In this embodiment, differences in state are handled by an additional eight-bit field, referred to as a state number field, located in each packet header. The field is initialized to a value of zero but for illustrative purposes, assume that its value is N. If the source wishes to tear down a channel, it sends a tear down message to the destination, but it continues to send data for that channel (if it does not send data, it must set the bit in the bit mask corresponding to that channel to zero). When the destination receives the message, it replies with an acknowledge message. When the acknowledge is received by the source, the source considers the channel torn down, and no longer sends data for it, nor considers it in computing the mask. In the packet where this happens, the source also increments the state-number field to N+1. The destination knows that the source will do this, and will therefore consider the state changed for all packets whose value of the field is N+1 or greater. When the next signalling message takes effect, the field is further increased. Even if packets are lost, the value of the state-number field for any correctly received packet completely tells the destination the state of the system as seen in that packet. Furthermore, it is not necessary to wait for a particular setup or teardown to be acknowledged before requesting another setup or teardown.
The number of bits for the state-number field is set large enough to represent the maximum number of state changes which can have taken effect during a round trip time. An additional exchange may be implemented. After the destination receives a packet with a state number greater than N, it destroys the state related to N, and sends back a free state N message, indicating to the destination that state N is now de-allocated, and can be used again. Until such a message is received, the source does not re-use state N. This is, essentially, a window-base flow control, where the flow is equal to changes in state. With this additional implementation, the number of bits dedicated to the state number can be safely reduced, and the destination will never confuse the state regardless of the number of state-number bits employed. However, the use of too few state bits can cause call blocking or delay the teardown of inactive channels. As another option, the source may send the complete state of the system with each signalling message, along with the state-number field for which the state takes effect. This approach insures that, even in the event of a system failure, if an error in processing or hardware failure at either end causes a loss of synchronization, for example, the system state will be refreshed whenever a new connection is set up or torn down. Additionally, the state may be sent periodically to improve system robustness.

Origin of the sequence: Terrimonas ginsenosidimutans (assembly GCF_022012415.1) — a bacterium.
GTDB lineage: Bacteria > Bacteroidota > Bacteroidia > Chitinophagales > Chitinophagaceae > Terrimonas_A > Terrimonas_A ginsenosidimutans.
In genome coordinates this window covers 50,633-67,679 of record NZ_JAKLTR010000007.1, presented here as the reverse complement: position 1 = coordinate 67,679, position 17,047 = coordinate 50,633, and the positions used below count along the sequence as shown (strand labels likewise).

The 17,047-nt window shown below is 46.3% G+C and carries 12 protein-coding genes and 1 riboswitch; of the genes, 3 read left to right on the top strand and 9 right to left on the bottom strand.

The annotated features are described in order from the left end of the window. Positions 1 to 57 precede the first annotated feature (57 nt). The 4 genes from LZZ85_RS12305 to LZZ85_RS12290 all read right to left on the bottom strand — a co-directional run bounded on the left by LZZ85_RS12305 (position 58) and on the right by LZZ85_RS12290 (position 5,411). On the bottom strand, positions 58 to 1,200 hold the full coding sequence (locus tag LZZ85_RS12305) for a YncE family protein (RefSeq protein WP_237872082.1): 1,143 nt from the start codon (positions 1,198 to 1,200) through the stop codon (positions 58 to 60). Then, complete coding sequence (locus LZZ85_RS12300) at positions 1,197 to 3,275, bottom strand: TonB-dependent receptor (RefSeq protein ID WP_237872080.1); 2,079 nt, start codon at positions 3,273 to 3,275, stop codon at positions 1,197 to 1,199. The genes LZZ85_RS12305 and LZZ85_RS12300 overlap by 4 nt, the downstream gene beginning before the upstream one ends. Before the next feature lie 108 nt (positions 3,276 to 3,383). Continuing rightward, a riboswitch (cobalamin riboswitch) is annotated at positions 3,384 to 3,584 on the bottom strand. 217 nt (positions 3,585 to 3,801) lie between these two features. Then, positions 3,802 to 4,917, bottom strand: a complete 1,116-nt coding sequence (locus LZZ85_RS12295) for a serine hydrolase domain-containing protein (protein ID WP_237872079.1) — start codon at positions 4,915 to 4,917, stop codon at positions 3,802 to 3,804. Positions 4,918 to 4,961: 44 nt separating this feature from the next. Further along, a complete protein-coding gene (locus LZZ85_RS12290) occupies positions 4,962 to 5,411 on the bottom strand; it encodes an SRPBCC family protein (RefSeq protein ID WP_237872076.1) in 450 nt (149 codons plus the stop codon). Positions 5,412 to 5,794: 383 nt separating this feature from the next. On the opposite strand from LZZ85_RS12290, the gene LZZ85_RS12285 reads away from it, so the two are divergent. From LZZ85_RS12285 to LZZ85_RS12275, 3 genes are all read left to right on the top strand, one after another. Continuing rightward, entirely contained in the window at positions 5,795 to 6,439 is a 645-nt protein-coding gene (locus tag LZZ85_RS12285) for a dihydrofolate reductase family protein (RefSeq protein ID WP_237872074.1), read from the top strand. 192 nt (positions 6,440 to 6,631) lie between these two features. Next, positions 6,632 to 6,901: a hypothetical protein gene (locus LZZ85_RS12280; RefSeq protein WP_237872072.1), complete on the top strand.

The forgoing description of specific embodiments of the invention has been presented for the purposes of illustration and description. It is not intended to be exhaustive or to limit the invention to the precise forms disclosed. It will be apparent that many modifications and variations are possible in light of the above teachings. For example, the bus connections, and the separation of functions illustrated in FIG. 2 need not be as illustrated. Additional buses, or other I/O ports may be employed to accelerate communication among the individual functional units. The invention may be used in the context of other packet networks, such as the connection of PBXs or voice access switches. The embodiments were chosen and described in order to best explain the principles of the invention and its practical application, to thereby enable others skilled in the art to best utilize the invention. It is intended that the scope of the invention be limited only by the claims appended hereto.